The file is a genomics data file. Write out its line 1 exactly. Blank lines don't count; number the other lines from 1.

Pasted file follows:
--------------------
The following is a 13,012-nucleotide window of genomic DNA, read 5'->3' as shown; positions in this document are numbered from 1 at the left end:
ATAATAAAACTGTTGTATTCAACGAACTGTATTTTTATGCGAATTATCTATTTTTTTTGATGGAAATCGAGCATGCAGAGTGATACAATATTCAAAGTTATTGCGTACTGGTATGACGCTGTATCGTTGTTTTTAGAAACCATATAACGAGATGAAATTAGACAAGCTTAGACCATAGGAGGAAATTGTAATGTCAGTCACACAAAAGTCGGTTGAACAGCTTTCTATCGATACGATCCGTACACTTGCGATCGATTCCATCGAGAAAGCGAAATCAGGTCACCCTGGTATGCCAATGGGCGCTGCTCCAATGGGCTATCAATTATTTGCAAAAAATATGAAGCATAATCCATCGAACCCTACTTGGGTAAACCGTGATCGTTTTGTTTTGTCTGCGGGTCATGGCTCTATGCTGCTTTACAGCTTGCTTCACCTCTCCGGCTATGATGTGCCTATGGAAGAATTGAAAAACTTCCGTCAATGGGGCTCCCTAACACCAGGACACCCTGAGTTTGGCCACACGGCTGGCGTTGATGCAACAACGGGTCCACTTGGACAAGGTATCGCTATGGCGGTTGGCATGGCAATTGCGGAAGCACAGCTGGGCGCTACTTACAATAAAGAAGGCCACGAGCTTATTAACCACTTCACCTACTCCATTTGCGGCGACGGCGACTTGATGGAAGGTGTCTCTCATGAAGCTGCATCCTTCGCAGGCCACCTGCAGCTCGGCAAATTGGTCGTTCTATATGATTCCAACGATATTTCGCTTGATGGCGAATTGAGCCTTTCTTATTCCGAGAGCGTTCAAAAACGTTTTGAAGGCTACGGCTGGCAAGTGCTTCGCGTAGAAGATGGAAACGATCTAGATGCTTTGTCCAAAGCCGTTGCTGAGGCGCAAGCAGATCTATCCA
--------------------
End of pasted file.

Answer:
The following is a 13,012-nucleotide window of genomic DNA, read 5'->3' as shown; positions in this document are numbered from 1 at the left end: